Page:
The difference between general negligence and contributory negligence lies in who is making the argument. Both sides can argue negligence; however, the former is a prosecuting argument, whereas the latter is a defense argument.
The plaintiff will generally begin a personal injury case by arguing how the defendant is guilty of general negligence, meaning they caused the accident that injured the plaintiff. The defendant can review the plaintiff’s argument as well as the evidence presented and counterargue that the plaintiff is guilty of contributory negligence, meaning their actions also contributed to the cause of the accident.
There are laws that determine how compensation may be distributed, depending on whose argument wins. However, the reason why people emphasize the importance of understanding contributory negligence is that Maryland has a tort rule mandating that plaintiffs who are guilty of contributory negligence cannot collect damages. Because of this, many people hire personal injury lawyers to help them prepare their case arguments against the opposing parties.
The Plaintiff Has to Prove the Other Party Was Completely at Fault
No matter what kind of personal injury case you bring, your case argument will focus on proving how the other party’s negligence caused the accident that led to your injuries. If your case involves multiple parties, you have different reasons for why each party was negligent, but your argument structure will generally follow the same formula.
The Four Elements of Negligence
As the Legal Information Institute (LII) explains, arguing general negligence involves proving four elements, which are:
- Who had a duty of care: A “duty of care” is an obligation one party has to another to keep them safe from harm. This duty can be defined differently depending on the context of the situation and what would be reasonably expected of an individual, company, or entity. For example, in motor vehicle accidents, all drivers have a duty of care to obey traffic laws. However, drivers are not expected to sacrifice themselves to ensure the safety of every individual on the road.
- Who breached their duty of care: Once the plaintiff establishes that the other party owed them a duty of care, they must then argue how the defendant failed to fulfill this obligation. To continue our motor vehicle accident example, this could be as simple as the at-fault driver’s traffic violation, such as driving while intoxicated or texting.
- What caused the accident: The plaintiff then must prove how the defendant’s breach caused the accident to show how both are connected.
- What damages resulted from the accident: Finally, the plaintiff must present a list of damages they incurred as a result of the accident, which can range from physical injuries to financial losses they experienced.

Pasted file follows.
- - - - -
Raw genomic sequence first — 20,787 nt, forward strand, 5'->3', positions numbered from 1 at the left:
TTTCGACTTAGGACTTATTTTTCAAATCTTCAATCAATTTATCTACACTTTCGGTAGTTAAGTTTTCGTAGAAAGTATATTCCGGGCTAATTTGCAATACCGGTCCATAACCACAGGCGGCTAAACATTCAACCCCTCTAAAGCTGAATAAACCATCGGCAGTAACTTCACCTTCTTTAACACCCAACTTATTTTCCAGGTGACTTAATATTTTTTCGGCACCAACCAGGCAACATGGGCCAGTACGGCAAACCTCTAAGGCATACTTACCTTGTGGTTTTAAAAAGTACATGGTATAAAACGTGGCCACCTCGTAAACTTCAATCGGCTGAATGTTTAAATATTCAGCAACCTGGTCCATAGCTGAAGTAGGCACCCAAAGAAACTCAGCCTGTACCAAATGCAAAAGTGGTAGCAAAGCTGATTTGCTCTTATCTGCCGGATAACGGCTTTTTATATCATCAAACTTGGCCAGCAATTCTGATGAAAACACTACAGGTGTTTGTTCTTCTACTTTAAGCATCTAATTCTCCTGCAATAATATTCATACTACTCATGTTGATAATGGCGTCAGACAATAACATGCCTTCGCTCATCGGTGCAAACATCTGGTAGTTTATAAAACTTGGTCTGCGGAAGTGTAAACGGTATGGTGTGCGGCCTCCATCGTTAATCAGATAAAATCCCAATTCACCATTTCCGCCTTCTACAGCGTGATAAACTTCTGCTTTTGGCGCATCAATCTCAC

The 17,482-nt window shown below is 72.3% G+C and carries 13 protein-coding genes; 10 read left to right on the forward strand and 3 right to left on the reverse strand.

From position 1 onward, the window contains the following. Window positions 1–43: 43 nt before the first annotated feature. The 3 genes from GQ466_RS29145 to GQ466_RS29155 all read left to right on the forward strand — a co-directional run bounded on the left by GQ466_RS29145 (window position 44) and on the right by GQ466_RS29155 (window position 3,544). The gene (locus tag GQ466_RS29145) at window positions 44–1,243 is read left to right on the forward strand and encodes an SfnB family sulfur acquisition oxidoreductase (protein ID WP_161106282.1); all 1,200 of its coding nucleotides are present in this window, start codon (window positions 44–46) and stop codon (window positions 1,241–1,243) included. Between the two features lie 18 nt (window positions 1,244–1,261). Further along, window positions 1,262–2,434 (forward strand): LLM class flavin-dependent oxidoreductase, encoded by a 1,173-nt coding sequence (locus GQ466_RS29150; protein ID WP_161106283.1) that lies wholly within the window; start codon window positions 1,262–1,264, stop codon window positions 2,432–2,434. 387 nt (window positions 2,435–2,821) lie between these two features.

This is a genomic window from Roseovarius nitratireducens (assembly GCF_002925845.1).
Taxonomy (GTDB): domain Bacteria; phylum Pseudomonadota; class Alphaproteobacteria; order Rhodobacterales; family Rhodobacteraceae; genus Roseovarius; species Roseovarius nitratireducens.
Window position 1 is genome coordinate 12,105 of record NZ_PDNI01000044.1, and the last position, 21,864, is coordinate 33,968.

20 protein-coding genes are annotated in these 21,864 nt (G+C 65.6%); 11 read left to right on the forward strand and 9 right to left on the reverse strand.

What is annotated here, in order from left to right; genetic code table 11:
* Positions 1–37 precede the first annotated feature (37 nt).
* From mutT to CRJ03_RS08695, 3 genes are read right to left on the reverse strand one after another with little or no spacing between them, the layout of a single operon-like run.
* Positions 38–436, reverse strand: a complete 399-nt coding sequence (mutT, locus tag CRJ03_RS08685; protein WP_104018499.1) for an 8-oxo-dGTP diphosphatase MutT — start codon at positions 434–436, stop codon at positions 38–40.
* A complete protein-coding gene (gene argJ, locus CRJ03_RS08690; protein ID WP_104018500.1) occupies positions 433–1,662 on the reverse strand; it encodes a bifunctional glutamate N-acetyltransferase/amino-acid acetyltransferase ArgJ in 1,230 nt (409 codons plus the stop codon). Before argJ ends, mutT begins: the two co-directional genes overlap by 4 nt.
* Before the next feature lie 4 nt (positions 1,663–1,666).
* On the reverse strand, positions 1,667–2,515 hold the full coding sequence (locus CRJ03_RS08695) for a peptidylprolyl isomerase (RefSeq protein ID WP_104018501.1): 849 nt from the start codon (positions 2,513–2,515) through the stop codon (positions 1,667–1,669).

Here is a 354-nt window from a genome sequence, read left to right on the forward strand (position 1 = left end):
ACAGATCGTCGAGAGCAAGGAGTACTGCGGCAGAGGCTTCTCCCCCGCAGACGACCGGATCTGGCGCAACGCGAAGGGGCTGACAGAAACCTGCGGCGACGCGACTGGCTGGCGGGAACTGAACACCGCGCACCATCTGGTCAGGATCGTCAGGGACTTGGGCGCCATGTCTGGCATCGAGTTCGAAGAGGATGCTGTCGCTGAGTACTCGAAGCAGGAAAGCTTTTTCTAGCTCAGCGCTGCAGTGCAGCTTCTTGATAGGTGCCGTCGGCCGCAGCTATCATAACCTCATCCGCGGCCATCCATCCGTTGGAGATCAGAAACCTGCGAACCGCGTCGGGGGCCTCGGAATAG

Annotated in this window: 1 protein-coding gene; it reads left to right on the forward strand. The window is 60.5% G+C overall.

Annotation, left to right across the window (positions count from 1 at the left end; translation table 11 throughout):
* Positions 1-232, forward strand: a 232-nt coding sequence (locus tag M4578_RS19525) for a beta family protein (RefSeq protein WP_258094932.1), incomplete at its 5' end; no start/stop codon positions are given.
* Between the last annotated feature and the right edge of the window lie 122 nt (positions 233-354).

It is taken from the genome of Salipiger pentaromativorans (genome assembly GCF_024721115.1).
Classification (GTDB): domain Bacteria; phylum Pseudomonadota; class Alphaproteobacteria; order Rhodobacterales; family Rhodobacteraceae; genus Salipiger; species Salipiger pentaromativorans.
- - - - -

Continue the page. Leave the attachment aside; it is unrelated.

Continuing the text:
Your personal injury lawyer can help you build this argument by collecting evidence for each of these elements.
For legal consultation, call (410)777-8960
The Defendant Might Try to Assign Blame onto the Plaintiff as a Defense
After the plaintiff presents their argument, the defendant has an opportunity to fight against these claims. If the accident is ambiguous or there might be other legal factors at play, the defendant may attempt to argue contributory negligence to assign fault onto the plaintiff. If successful, the defendant would then have no obligation to compensate the plaintiff’s damages since the plaintiff also contributed to their injuries, according to the American Bar Association (ABA).
Arguments Defendants Might Use
Some examples of counterarguments defendants might use include:
- Assumption of risk: The plaintiff understood or had previous experience with the hazards that caused their injuries (common argument in premises liability and product liability cases).
- Comparative fault: The plaintiff also could have avoided the accident had they followed their duty of care, meaning the plaintiff’s actions or inactions contributed to the accident.
- Misuse or alteration of a product: The plaintiff did not use a product for its intended purpose or altered it in some way, which brought on hazards that were not initially present.
Call the Law Offices of Adam M. Smallow for a Free Case Review
Now that you know the difference between general negligence and contributory negligence, consider calling the Law Offices of Adam M. Smallow to learn more about how our attorneys may be able to help you build your case arguments, both to prove how the other party was at fault and how you were not. When you call our law firm at (410) 777-8960 , you get a free case review from a member of our staff, who can also explain the options you have to pursue compensation.
If you decide to have one of our Edgewood personal injury lawyers represent you, we can start setting up your profile in our client records and assign you a unique texting number, which you can use to communicate with us any time of the week. If necessary, we also refer you to a medical care provider to treat your injuries or get more information about your condition.
We care about the needs of our clients and treat them with respect. Our mission at the Law Offices of Adam M. Smallow is to give back to the community and fight for their justice, and we aim to do everything possible to achieve that.